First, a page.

Using the app store also has ramifications on the delivery model of software. Dealing with documentation is a much easier affair, and deploying systems to a wide audience without the need to master a series of disks or other physical media saves both time and money for developers. These gains are especially important for developers looking to scale: logistical issues with packaging and shipping often stymie lean, high growth companies like tech startups.
Complementary Demand to Keep Macs Relevant
Apple’s attempt to appeal to consumers with an “easy to search and install” repository of programs is clearly built around the idea of complementary demand – the economic principle of two products having a symbiotic relationship. Much like how the demand for ketchup is affected by the demand for french fries (if more people want fries they will probably want more ketchup to go with it), the demand for a particular type of personal computer is affected by the demand for the applications on it. If Apple can make it easier for people to install programs, this will increase the demand for said programs because the time opportunity cost (e.g.: how much I “pay” in time spent doing something) of installing it will decrease. This increase in demand for OSX-specific programs will increase demand for Apple PCs like the Macbook Pro and the iMac, increasing revenue for Apple accordingly.
If the Mac store catches on, it’s likely Apple would levy some sort of fee on developers deploying applications on it and derive some measure of revenue from there too. Traditionally this isn’t a huge source of revenue for Cupertino. However, that may change.
Apple currently takes a 30% cut from developers in the revenue of each unit sold and charges $99 annually to submit apps to the app store. This might change with the new app store. With the higher per-unit cost of software – Photoshop tends to be more expensive than your average Mafia Wars clone – a 30% per unit cut could noticeably impact Apple’s profits. Apple has to be very careful in how they factor for this new market though, as the marginal costs of producing complex software suites like Adobe CS5 are much higher than most mobile apps. With a higher marginal cost, the profit margins per unit tend to be lower. Apple risks driving large vendors away if they accidentally cut too deep into their software’s revenue.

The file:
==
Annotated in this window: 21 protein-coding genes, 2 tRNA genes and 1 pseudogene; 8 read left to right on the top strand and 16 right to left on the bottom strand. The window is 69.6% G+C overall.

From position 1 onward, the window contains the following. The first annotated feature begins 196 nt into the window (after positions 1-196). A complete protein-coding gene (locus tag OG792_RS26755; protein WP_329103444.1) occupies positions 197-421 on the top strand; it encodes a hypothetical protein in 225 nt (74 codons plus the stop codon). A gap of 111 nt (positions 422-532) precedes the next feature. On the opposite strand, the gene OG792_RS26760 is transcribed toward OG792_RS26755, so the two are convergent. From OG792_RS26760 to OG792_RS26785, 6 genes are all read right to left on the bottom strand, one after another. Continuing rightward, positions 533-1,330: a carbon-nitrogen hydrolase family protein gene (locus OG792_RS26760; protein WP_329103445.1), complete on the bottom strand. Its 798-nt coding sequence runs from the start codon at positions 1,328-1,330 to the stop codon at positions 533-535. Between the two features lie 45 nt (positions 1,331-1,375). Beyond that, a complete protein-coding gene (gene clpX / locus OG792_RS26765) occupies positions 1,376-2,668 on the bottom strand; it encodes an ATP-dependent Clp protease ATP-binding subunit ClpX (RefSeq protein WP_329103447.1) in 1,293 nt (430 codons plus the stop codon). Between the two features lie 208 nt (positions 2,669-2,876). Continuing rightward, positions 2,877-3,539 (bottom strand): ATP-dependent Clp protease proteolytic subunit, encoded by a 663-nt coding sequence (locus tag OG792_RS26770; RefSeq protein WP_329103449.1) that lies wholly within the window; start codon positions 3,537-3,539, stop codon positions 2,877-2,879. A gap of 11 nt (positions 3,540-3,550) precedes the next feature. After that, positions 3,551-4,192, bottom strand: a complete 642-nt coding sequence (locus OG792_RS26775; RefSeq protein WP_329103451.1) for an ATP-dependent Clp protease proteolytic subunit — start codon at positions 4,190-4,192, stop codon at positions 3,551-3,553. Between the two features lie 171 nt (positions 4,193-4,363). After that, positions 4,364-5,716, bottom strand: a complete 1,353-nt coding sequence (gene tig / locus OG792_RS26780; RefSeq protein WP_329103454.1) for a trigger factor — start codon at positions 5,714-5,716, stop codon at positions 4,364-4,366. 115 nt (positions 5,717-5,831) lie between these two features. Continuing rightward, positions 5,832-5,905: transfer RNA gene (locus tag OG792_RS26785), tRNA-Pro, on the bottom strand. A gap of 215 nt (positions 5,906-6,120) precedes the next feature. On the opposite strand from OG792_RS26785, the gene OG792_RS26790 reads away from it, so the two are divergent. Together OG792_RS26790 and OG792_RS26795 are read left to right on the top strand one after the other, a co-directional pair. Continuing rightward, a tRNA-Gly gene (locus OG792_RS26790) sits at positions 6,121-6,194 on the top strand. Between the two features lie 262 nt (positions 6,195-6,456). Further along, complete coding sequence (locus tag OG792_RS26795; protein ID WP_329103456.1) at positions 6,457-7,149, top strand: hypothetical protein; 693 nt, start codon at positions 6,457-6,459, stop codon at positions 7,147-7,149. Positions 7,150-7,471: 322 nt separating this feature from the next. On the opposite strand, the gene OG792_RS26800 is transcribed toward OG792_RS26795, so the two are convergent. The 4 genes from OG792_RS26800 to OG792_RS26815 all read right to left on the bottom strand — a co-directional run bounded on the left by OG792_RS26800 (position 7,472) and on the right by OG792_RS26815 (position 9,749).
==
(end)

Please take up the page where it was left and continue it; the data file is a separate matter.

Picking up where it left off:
Apple’s strategy for making it more attractive to build programs for desktop application developers may serve another – arguably more devious – purpose than simply improving the value of Macs to users. It may be an offensive maneuver designed to deprive these rival platforms of developers. Because many of the popular languages, libraries, and frameworks used in developing applications for OSX aren’t available for Windows and Linux (or are otherwise implemented or used in dramatically different ways), the work a developer does for OSX won’t necessarily carry over. Porting the application to either of these competing platforms could require a significant amount of extra work without the commensurate revenue.
Short term, this ensures Apple has de facto exclusivity over any of the apps these developers creates. But in the long run, Apple could keep said developers “locked” into developing for OSX because the switching cost to go back to Windows or Linux will be too high in comparison.
They might have to familiarize themselves with platform specific libraries, learn new technologies and tools that may have been created and become popular in their absence, or even learn another programming language. We see this with very platform-specific languages like Objective-C: a popular language for OSX libraries like Cocoa, but relatively unsupported in the Windows and Linux world. It becomes a logistics and maintenance nightmare developers can’t afford, especially after leaping through the hurdles needed to complete to just sell something in the app store.
The Mac app store is more than simply a great tool to increase the utility and satisfaction of Mac users. It is a strategic maneuver for Apple, designed to shift the balance of personal computing power from Redmond to Cupertino!